TLC Library of Healthy Thoughts
February 24, 2012
Remember as a kid filling your mouth with something partially chewed and turning to your best friend and saying “see-food”!! Ah gross! Well that exact act came to mind recently when I was reading a study about overeating. We, as humans, seem to consume what we “see”. Whether we are hungry or not.
Here is a summary of the results of a few interesting studies:
People ate 45 percent more fresh popcorn from extra-large containers than those who ate out of the large size. The size of the container mattered. They ate more simply because it held more. .
Children given a 16 ounce cereal bowl and found they were more likely to serve themselves twice as much cereal as those given an 8 ounce bowl. And they ate twice as much. Childhood obesity has soared in the last decade and the containers in which our children are served food seems to matter.
People who were fed bottomless bowls of soup (pressure fed from the bottom) ate 73 % more than their counterparts who ate from regular-sized bowls.
As humans we are hard wired to eat that which is in front of us. But few can afford the extra calories of “see-food”. It seems our only defense for overeating is to decide how much we want to eat before we begin eating. Just say no to “see-food”!
January 18, 2012
Happy New Year!
Most of us look at the New Year with optimism and hope especially when we are considering our health. New Year's Resolutions abound at the beginning of the month, and then seemingly disappear by the next.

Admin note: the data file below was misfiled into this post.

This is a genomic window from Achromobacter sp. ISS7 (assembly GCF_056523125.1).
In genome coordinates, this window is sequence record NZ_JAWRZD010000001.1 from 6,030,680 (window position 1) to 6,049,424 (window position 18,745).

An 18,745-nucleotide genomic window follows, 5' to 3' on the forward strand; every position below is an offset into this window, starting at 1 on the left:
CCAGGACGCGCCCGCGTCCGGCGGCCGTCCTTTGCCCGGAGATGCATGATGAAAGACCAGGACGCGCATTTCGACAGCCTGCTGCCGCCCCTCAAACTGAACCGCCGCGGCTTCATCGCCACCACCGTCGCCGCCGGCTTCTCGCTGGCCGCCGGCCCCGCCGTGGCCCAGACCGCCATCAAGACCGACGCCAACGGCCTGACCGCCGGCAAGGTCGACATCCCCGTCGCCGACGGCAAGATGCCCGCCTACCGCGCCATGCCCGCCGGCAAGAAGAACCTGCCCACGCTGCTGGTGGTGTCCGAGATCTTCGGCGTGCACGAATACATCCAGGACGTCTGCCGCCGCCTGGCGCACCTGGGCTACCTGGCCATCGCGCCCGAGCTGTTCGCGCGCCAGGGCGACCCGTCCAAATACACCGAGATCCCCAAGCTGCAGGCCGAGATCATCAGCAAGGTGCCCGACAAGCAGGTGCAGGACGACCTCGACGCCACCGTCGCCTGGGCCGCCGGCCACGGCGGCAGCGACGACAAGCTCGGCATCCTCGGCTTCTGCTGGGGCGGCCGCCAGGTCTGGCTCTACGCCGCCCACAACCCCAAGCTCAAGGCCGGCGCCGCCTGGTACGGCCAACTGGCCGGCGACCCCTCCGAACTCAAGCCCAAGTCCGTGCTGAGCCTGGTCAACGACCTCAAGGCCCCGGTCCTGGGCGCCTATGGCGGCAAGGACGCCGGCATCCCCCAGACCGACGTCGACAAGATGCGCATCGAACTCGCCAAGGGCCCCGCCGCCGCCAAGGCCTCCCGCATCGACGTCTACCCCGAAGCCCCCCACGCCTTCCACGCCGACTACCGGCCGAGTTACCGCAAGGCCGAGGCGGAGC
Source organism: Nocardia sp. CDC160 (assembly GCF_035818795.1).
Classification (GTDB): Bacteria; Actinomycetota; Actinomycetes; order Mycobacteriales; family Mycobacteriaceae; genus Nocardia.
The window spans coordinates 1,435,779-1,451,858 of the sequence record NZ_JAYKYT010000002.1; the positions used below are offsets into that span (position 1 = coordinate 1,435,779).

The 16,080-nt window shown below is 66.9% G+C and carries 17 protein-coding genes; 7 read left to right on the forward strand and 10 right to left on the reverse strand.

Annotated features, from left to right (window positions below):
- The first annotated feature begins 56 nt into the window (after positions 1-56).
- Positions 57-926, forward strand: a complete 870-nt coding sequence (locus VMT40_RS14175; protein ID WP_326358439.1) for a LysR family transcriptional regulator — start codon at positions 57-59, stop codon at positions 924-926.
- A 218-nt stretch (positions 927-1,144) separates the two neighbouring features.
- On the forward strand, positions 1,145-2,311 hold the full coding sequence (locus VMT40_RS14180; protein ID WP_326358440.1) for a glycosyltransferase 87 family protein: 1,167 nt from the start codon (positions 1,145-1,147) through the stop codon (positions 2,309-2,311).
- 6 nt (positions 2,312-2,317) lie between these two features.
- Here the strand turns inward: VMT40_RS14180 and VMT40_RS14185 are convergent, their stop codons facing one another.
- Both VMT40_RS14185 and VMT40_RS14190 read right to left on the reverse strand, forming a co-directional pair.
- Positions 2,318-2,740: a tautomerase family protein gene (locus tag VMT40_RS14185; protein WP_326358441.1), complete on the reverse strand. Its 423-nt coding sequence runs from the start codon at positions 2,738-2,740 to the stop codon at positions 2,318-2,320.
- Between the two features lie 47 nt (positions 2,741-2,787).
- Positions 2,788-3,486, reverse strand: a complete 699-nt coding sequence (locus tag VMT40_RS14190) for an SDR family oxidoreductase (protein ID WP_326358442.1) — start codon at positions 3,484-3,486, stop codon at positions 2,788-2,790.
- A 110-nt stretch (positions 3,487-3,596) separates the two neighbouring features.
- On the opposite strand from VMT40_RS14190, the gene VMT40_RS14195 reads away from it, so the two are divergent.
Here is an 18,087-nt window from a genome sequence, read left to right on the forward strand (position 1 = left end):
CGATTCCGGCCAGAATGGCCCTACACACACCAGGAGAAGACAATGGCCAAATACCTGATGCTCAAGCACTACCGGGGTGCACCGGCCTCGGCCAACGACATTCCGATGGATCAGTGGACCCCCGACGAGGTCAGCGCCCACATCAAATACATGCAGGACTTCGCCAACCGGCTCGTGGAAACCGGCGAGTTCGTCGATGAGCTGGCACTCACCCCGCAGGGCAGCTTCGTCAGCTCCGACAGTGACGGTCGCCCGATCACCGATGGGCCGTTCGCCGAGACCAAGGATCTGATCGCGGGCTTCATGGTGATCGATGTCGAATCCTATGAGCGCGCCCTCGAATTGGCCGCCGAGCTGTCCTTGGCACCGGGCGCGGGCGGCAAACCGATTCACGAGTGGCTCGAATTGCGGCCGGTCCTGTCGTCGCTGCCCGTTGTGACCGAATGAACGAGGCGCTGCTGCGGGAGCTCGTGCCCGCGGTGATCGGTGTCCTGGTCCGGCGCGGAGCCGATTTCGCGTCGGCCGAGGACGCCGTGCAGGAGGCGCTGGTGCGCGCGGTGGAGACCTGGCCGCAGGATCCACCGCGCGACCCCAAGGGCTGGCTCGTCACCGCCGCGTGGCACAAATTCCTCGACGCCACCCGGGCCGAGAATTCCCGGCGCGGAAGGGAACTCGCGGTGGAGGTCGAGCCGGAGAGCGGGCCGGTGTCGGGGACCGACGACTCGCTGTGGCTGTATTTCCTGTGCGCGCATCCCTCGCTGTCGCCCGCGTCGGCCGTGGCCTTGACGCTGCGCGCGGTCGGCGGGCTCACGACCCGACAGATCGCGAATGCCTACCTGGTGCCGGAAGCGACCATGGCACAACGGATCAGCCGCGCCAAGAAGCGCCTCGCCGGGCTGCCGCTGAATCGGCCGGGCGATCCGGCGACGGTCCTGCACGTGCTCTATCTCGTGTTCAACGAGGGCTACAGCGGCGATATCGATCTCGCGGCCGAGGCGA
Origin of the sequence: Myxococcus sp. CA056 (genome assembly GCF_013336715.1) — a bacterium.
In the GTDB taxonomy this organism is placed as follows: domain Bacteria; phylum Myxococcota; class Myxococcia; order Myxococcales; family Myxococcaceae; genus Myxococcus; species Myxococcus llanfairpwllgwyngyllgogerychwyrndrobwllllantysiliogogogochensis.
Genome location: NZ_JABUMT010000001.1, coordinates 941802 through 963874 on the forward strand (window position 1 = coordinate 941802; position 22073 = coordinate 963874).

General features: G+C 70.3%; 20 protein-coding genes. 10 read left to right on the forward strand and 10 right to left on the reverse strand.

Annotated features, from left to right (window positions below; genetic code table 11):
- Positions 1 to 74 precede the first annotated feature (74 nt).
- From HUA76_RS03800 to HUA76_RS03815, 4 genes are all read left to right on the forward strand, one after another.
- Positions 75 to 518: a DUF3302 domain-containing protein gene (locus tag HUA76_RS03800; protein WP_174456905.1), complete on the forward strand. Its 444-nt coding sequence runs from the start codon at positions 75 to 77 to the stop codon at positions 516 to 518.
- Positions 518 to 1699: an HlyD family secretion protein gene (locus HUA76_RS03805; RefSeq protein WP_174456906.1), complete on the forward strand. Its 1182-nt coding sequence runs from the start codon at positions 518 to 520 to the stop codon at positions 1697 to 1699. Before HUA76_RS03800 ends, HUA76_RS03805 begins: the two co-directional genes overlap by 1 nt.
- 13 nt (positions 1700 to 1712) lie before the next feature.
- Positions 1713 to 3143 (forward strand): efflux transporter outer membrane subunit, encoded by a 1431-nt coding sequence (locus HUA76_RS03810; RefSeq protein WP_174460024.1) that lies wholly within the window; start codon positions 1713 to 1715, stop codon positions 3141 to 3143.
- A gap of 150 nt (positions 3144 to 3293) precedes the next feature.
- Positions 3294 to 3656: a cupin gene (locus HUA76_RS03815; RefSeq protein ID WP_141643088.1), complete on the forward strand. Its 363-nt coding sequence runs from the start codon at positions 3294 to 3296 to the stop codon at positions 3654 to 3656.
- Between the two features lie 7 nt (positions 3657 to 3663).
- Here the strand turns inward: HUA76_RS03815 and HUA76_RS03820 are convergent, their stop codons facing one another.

How about tackling resolutions one month at a time? At least for the first half of the year. Then incorporate them all in the second half. Here are my thoughts.
January: Rate Your Plate
By now you have probably heard that the USDA has moved us from a food pyramid as an eating guide to a plate full of food to help us choose healthy foods. I, for one, really appreciate the plate idea because it is so simple and really points us in the right direction. Choose Your Plate suggests we fill half our plate with vegetables and fruit and the other half be divided between a protein or lean meat portion and whole grains with a low fat dairy on the side. This design is meant to get us thinking about our portion sizes (today’s portions are generally much larger than what we grew up on) and the importance of eating lots of fruits and vegetables to promote health and prevent disease. Easy enough?
February: Buy Superfoods
I don’t know about you, but I am interested in living healthy and for a very long time. I also know that certain foods will help me get there. Blueberries, salmon, kale, spinach, green tea, red and orange bell peppers, to name a few, all provide us with vitamins, mineral and tiny chemicals called phytochemicals that we now know will protect our cells and help to prevent disease. Fill that half a plate with vegetables and fruit that are full of color. The richer the color the better! Colorful vegetables and fruits are Mother Nature’s way of calling us over to pick and eat superfoods! Commit to buy and then include a few superfoods everyday this month.
March: Go Meatless